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AGM 4-5 March 2023 in Hopetoun

This year the AGM and activities weekend will be held in Hopetoun over the long weekend of 4 & 5 March. The AGM and guest speaker event will be held at Mary Anne Haven next to the Police Station in the main street.

Saturday 4th March:

  • 9.00-10.00am Arrive at Mary Anne Haven, morning tea

  • 10.00-12.00pm Annual General Meeting

  • 12.00-1.00pm Lunch (bring your own)

  • 1.00-2.00pm Guest speaker - Tasmin Lancaster, Honours student at Notre Dame University and FFRNP scholarship recipient, will give a talk on “Population and seed bank dynamics of the serotinous shrub, Hakea victoria”.

  • 2.30–5.00pm No Tree Hill walk trail–6 km return. A moderately easy, Class 3 walk requiring sturdy shoes. Bring water, hat, sunscreen. Car pool at Mary Anne Haven for 4WD access to walk trail.

  • For dinner on Saturday night we will have use of both a kitchen and an outdoor barbecue at Mary Anne Haven,so bring food for the option which suits you, or dine out in Hopetoun.


Sunday 5th of March:

  • Morning walk of about 9km (allow3-4 hrs) along a section of the Hakea Trail in the park. It is a Class 4 trail that requires a good level of fitness and sturdy walking boots/ shoes. Bring water, snacks, hat and sunscreen.

  • 7.45am Meet at FRNP’s West Beach parking area (allow 30 min drive from Hopetoun).

  • 8.00am Bus leaves from West Beach to start walk on Edwards Point Track. Walk to Edwards Point along sandy 4WD track,then eastwards along walk trail through coastal heath and eucalypt woodland to West Beach. Spectacular views of coastal cliffs and headlands.


Those staying overnight in Hopetoun will need to make their own accommodation arrangements. Some may opt to camp overnight in the park at the Four Mile campsite – prior booking of sites is required


Commercial accommodation options are B&Bs plus:

  • Hopetoun Caravan Park 9838 3096

  • Hopetoun Motel & Chalet Village 9838 3219

  • Port Hotel 9838 3053

  • Wavecrest Caravan Park 9838 3888

AGM_Hakea Trail_4.JPG

No Tree Hill (above) and along the Hakea Trail (right)

Join the Dots - Inclusive Landcare Practices | Shandell Cummings & Alison Lullfitz | TEDxKinjarlingmings.

A recent TEDx talk featuring the landscapes, plants and human history of the Fitzgerald River National Park and the broader south coast, including the spectacular Royal Hakea.


The Friends of the Fitzgerald River National Park (FRNP) are seeking early photos of vegetation in this park which clearly show the density of obvious plants such as Royal Hakea (Hakea victoria) and banksias from identifiable locations. We will then try to relocate the same view to obtain a sequence of images over time to help determine the effect of fire on particular species.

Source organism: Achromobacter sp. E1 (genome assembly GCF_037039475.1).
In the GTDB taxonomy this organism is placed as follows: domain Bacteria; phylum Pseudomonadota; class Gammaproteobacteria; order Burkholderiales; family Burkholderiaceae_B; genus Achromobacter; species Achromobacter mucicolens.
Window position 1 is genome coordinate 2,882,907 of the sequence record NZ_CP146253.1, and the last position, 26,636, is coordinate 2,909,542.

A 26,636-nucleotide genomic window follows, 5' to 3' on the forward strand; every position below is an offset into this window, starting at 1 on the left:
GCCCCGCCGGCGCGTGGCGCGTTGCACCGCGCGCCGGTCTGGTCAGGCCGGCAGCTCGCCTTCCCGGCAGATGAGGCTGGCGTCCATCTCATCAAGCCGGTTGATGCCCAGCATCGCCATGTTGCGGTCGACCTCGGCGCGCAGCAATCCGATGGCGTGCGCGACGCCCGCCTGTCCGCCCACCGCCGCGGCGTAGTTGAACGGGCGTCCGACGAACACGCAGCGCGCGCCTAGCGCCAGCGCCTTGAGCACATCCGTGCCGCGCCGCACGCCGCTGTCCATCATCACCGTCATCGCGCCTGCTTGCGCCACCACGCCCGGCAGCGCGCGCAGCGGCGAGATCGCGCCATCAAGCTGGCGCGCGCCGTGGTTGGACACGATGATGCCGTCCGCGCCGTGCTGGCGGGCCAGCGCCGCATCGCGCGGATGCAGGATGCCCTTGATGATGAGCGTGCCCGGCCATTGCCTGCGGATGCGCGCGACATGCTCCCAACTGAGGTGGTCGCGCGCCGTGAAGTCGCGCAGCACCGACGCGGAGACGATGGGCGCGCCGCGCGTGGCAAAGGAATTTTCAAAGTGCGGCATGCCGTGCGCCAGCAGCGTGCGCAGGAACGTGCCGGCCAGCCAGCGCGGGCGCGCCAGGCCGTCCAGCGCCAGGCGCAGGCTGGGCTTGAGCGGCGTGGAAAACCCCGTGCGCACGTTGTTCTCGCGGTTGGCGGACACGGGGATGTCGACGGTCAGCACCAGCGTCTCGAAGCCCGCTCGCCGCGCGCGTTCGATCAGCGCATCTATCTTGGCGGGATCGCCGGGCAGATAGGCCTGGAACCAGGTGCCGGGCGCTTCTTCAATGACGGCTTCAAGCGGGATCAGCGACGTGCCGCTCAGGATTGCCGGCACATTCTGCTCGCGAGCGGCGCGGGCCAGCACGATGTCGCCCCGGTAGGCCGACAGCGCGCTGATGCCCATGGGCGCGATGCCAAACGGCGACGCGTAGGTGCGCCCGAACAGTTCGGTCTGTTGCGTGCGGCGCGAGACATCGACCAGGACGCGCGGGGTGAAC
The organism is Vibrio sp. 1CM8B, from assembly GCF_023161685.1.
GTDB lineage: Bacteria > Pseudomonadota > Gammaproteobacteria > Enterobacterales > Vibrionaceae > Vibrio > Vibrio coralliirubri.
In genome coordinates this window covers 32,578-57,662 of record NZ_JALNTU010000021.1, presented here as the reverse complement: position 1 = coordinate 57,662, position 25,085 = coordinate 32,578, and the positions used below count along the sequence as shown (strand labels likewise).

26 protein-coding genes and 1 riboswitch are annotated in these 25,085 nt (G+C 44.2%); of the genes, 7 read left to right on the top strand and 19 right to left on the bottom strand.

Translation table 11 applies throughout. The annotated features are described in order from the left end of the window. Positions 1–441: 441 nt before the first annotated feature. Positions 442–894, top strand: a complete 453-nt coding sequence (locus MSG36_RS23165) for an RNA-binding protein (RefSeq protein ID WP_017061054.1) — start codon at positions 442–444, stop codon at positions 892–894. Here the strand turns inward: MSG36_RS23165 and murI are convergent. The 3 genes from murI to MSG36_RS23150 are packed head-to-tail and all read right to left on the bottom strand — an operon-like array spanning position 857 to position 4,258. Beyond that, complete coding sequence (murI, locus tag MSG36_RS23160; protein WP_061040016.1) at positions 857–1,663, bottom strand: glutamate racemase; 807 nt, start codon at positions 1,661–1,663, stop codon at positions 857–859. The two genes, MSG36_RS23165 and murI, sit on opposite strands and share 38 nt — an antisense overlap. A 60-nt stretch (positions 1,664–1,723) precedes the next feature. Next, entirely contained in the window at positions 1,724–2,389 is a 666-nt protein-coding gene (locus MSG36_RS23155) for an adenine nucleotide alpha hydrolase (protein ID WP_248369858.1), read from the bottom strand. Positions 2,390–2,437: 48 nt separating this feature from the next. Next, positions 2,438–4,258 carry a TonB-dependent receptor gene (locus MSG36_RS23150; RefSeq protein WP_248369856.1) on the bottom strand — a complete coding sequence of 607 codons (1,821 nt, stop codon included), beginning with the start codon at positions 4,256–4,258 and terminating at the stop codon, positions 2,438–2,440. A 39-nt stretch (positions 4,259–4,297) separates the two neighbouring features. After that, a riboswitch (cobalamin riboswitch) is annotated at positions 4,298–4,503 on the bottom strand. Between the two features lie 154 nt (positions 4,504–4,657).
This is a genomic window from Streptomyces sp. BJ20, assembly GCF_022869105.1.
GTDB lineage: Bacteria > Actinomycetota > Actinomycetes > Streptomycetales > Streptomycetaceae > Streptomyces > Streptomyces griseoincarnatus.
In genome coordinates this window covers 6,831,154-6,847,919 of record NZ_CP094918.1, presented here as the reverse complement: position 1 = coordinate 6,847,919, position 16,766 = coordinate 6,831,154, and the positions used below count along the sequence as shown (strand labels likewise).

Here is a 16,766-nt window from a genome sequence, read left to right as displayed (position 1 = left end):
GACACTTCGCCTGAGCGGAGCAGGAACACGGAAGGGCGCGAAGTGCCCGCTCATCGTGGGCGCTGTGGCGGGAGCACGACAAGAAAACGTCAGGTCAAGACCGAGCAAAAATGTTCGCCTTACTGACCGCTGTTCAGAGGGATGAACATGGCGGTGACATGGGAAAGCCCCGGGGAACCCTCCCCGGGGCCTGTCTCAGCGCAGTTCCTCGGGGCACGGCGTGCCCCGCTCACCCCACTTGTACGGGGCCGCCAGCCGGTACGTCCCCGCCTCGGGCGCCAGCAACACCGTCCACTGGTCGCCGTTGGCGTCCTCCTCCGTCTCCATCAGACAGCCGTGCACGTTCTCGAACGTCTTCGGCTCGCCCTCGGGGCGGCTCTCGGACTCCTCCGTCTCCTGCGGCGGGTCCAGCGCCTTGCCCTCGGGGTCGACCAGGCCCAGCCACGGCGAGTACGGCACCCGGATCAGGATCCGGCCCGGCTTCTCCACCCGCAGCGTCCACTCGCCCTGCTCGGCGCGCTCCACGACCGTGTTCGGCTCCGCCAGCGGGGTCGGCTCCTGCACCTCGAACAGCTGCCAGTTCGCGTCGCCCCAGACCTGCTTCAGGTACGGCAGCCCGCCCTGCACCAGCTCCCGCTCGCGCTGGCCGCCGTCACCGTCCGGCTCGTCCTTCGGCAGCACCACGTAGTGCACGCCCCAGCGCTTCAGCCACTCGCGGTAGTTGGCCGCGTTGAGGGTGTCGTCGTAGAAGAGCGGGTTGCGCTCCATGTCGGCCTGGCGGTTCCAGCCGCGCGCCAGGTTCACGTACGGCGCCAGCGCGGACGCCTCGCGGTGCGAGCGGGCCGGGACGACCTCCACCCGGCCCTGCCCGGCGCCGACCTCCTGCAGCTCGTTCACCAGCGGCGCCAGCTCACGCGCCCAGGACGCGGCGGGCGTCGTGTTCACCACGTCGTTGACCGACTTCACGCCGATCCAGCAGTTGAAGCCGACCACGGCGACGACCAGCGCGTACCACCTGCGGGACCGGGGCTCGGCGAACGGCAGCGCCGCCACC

Historical photos show impact of fires in the Park

An example is shown of Royal Hakeas along the No Tree Hill walk trail. The first photo (left) was taken in the 1980s prior to a wildfire started by lightning in 1989. The second photo (right), taken of the same scene in 2019, shows a considerable decline in density of Royal Hakea. This is attributed to an intervening prescribed burn in 2003, which meant that the hakeas were only 14 years old when they were burnt again, without an adequate seed bank for full recovery.

The FRNP is recognised as having a high conservation value and the Friends are concerned that the frequency of prescribed burns and escapes are causing short fire-return intervals. The most recent occurred in June 2019 when a burn for “bushfire risk management, biodiversity management” in the wilderness area escaped and burnt the Thumb Peak range, resulting in a fire interval of only 21 years. The impact on the Threatened Ecological Communities and Threatened species that occur there is currently unknown.
Most of the vegetation in the park is now less than 30 years old (see map overleaf). Although the park’s management plan specifically refers to the establishment of a Research and Monitoring Group to inform fire management, the executives of the Department of Biodiversity, Conservation and Attractions (DBCA) are against its formation. The Friends are pleased however, that following a workshop initiated by the Friends, the DBCA have funded $35,876 for their research scientists to develop a model for defining ecologically acceptable fire-return intervals for 18 susceptible plant species in the South Coast region.


The Friends are also pursuing their intent of providing a travel scholarship to post-graduate student to study the population ecology of Royal Hakea in the park.
If you have any photos, preferably pre-2000 of iconic plants in the FRNP with known location and approximate date of capture, please email them at low resolution to or post prints/ transparencies to:


FRNP Photos

Friends of the FRNP

PO Box 199

Ravensthorpe 6346

Please provide your return address as these will be scanned and sent back to you.

Members walk

Members walk

Royal Hakea

Royal Hakea

Jewel beetle

Jewel beetle

Members walk

Members walk

Local tree frog

Local tree frog

Members enjoying a break.

Members enjoying a break.

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